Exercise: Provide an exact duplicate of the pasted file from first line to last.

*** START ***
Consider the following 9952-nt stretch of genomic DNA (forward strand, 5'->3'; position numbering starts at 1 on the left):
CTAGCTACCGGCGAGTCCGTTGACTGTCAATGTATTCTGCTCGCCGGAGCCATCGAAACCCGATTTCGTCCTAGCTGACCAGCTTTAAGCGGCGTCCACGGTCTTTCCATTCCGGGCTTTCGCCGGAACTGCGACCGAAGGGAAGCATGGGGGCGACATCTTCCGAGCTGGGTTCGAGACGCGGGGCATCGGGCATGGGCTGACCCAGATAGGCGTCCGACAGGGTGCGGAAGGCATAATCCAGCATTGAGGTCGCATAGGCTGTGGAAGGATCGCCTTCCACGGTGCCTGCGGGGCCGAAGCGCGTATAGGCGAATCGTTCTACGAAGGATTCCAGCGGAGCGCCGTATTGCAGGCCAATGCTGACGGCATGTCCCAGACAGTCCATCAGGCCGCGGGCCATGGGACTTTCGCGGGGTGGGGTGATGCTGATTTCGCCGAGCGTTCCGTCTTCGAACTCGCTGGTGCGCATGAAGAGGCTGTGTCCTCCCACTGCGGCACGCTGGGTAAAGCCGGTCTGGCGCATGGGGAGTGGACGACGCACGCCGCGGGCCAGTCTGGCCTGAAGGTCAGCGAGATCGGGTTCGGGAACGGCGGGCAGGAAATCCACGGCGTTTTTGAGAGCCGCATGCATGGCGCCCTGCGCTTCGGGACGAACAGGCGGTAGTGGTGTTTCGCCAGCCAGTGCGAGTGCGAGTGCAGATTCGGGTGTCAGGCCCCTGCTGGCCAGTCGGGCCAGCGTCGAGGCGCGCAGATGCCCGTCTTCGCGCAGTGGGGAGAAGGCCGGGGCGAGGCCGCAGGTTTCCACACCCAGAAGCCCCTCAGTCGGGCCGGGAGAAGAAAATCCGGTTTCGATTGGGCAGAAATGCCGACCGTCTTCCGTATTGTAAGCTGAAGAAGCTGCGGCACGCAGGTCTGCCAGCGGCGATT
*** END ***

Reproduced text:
Consider the following 9952-nt stretch of genomic DNA (forward strand, 5'->3'; position numbering starts at 1 on the left):
CTAGCTACCGGCGAGTCCGTTGACTGTCAATGTATTCTGCTCGCCGGAGCCATCGAAACCCGATTTCGTCCTAGCTGACCAGCTTTAAGCGGCGTCCACGGTCTTTCCATTCCGGGCTTTCGCCGGAACTGCGACCGAAGGGAAGCATGGGGGCGACATCTTCCGAGCTGGGTTCGAGACGCGGGGCATCGGGCATGGGCTGACCCAGATAGGCGTCCGACAGGGTGCGGAAGGCATAATCCAGCATTGAGGTCGCATAGGCTGTGGAAGGATCGCCTTCCACGGTGCCTGCGGGGCCGAAGCGCGTATAGGCGAATCGTTCTACGAAGGATTCCAGCGGAGCGCCGTATTGCAGGCCAATGCTGACGGCATGTCCCAGACAGTCCATCAGGCCGCGGGCCATGGGACTTTCGCGGGGTGGGGTGATGCTGATTTCGCCGAGCGTTCCGTCTTCGAACTCGCTGGTGCGCATGAAGAGGCTGTGTCCTCCCACTGCGGCACGCTGGGTAAAGCCGGTCTGGCGCATGGGGAGTGGACGACGCACGCCGCGGGCCAGTCTGGCCTGAAGGTCAGCGAGATCGGGTTCGGGAACGGCGGGCAGGAAATCCACGGCGTTTTTGAGAGCCGCATGCATGGCGCCCTGCGCTTCGGGACGAACAGGCGGTAGTGGTGTTTCGCCAGCCAGTGCGAGTGCGAGTGCAGATTCGGGTGTCAGGCCCCTGCTGGCCAGTCGGGCCAGCGTCGAGGCGCGCAGATGCCCGTCTTCGCGCAGTGGGGAGAAGGCCGGGGCGAGGCCGCAGGTTTCCACACCCAGAAGCCCCTCAGTCGGGCCGGGAGAAGAAAATCCGGTTTCGATTGGGCAGAAATGCCGACCGTCTTCCGTATTGTAAGCTGAAGAAGCTGCGGCACGCAGGTCTGCCAGCGGCGATT